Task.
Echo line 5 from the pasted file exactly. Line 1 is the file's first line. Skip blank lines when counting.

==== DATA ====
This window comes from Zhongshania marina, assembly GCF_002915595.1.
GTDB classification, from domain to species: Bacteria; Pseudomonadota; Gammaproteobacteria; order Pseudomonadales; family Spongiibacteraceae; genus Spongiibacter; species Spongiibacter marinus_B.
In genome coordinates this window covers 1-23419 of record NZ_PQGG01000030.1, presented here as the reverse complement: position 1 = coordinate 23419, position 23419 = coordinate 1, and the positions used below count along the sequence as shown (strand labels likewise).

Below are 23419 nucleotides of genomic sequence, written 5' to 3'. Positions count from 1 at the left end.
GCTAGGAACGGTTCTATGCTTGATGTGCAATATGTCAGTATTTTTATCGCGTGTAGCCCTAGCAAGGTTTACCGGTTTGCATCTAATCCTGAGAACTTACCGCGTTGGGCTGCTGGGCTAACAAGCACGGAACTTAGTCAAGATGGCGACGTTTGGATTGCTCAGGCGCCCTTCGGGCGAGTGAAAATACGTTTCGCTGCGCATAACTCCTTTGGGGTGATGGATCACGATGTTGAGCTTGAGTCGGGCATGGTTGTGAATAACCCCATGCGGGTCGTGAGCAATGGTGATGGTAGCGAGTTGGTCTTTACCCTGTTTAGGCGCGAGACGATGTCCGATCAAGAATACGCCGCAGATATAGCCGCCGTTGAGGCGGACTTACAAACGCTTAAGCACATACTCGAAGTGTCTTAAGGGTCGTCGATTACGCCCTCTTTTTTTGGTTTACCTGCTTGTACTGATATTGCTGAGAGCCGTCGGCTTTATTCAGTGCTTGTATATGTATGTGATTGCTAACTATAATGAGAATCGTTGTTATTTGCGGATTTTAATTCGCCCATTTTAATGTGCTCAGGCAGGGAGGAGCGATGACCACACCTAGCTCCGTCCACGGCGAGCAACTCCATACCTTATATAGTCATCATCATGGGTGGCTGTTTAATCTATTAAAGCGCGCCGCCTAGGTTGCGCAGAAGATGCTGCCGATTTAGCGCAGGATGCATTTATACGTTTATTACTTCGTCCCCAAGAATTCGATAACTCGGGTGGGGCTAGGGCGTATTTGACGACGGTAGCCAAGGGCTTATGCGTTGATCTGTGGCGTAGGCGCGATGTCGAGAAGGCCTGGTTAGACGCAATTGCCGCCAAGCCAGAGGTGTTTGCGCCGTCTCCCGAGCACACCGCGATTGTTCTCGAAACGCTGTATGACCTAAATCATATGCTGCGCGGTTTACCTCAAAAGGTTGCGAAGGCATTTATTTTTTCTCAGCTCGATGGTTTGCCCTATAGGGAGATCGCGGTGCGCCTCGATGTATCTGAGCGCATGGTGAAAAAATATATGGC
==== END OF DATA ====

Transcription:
GCTAGGAACGGTTCTATGCTTGATGTGCAATATGTCAGTATTTTTATCGCGTGTAGCCCTAGCAAGGTTTACCGGTTTGCATCTAATCCTGAGAACTTACCGCGTTGGGCTGCTGGGCTAACAAGCACGGAACTTAGTCAAGATGGCGACGTTTGGATTGCTCAGGCGCCCTTCGGGCGAGTGAAAATACGTTTCGCTGCGCATAACTCCTTTGGGGTGATGGATCACGATGTTGAGCTTGAGTCGGGCATGGTTGTGAATAACCCCATGCGGGTCGTGAGCAATGGTGATGGTAGCGAGTTGGTCTTTACCCTGTTTAGGCGCGAGACGATGTCCGATCAAGAATACGCCGCAGATATAGCCGCCGTTGAGGCGGACTTACAAACGCTTAAGCACATACTCGAAGTGTCTTAAGGGTCGTCGATTACGCCCTCTTTTTTTGGTTTACCTGCTTGTACTGATATTGCTGAGAGCCGTCGGCTTTATTCAGTGCTTGTATATGTATGTGATTGCTAACTATAATGAGAATCGTTGTTATTTGCGGATTTTAATTCGCCCATTTTAATGTGCTCAGGCAGGGAGGAGCGATGACCACACCTAGCTCCGTCCACGGCGAGCAACTCCATACCTTATATAGTCATCATCATGGGTGGCTGTTTAATCTATTAAAGCGCGCCGCCTAGGTTGCGCAGAAGATGCTGCCGATTTAGCGCAGGATGCATTTATACGTTTATTACTTCGTCCCCAAGAATTCGATAACTCGGGTGGGGCTAGGGCGTATTTGACGACGGTAGCCAAGGGCTTATGCGTTGATCTGTGGCGTAGGCGCGATGTCGAGAAGGCCTGGTTAGACGCAATTGCCGCCAAGCCAGAGGTGTTTGCGCCGTCTCCCGAGCACACCGCGATTGTTCTCGAAACGCTGTATGACCTAAATCATATGCTGCGCGGTTTACCTCAAAAGGTTGCGAAGGCATTTATTTTTTCTCAGCTCGATGGTTTGCCCTATAGGGAGATCGCGGTGCGCCTCGATGTATCTGAGCGCATGGTGAAAAAATATATGGC